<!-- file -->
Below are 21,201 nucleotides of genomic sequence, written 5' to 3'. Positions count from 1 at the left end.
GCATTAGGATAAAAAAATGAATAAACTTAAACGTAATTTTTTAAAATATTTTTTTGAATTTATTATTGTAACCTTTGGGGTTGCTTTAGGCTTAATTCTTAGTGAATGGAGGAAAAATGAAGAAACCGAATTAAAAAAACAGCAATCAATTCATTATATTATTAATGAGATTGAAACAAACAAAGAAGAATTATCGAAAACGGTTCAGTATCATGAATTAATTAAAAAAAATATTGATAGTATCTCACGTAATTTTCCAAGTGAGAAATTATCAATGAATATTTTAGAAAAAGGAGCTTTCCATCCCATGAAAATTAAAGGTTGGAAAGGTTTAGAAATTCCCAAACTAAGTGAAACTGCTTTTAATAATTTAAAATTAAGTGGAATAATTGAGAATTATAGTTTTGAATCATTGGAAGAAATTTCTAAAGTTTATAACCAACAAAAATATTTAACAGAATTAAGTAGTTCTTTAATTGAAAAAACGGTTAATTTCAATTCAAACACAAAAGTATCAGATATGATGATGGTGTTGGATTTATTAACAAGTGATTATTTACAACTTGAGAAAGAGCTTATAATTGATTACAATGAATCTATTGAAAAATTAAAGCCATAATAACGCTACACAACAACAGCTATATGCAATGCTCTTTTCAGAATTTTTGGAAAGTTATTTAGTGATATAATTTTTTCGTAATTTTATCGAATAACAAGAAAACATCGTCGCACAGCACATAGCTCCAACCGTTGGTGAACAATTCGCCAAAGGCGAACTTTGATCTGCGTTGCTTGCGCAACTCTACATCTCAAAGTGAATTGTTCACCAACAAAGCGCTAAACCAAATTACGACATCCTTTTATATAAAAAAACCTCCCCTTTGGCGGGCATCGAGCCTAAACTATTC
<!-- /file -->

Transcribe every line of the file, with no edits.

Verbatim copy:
Below are 21,201 nucleotides of genomic sequence, written 5' to 3'. Positions count from 1 at the left end.
GCATTAGGATAAAAAAATGAATAAACTTAAACGTAATTTTTTAAAATATTTTTTTGAATTTATTATTGTAACCTTTGGGGTTGCTTTAGGCTTAATTCTTAGTGAATGGAGGAAAAATGAAGAAACCGAATTAAAAAAACAGCAATCAATTCATTATATTATTAATGAGATTGAAACAAACAAAGAAGAATTATCGAAAACGGTTCAGTATCATGAATTAATTAAAAAAAATATTGATAGTATCTCACGTAATTTTCCAAGTGAGAAATTATCAATGAATATTTTAGAAAAAGGAGCTTTCCATCCCATGAAAATTAAAGGTTGGAAAGGTTTAGAAATTCCCAAACTAAGTGAAACTGCTTTTAATAATTTAAAATTAAGTGGAATAATTGAGAATTATAGTTTTGAATCATTGGAAGAAATTTCTAAAGTTTATAACCAACAAAAATATTTAACAGAATTAAGTAGTTCTTTAATTGAAAAAACGGTTAATTTCAATTCAAACACAAAAGTATCAGATATGATGATGGTGTTGGATTTATTAACAAGTGATTATTTACAACTTGAGAAAGAGCTTATAATTGATTACAATGAATCTATTGAAAAATTAAAGCCATAATAACGCTACACAACAACAGCTATATGCAATGCTCTTTTCAGAATTTTTGGAAAGTTATTTAGTGATATAATTTTTTCGTAATTTTATCGAATAACAAGAAAACATCGTCGCACAGCACATAGCTCCAACCGTTGGTGAACAATTCGCCAAAGGCGAACTTTGATCTGCGTTGCTTGCGCAACTCTACATCTCAAAGTGAATTGTTCACCAACAAAGCGCTAAACCAAATTACGACATCCTTTTATATAAAAAAACCTCCCCTTTGGCGGGCATCGAGCCTAAACTATTC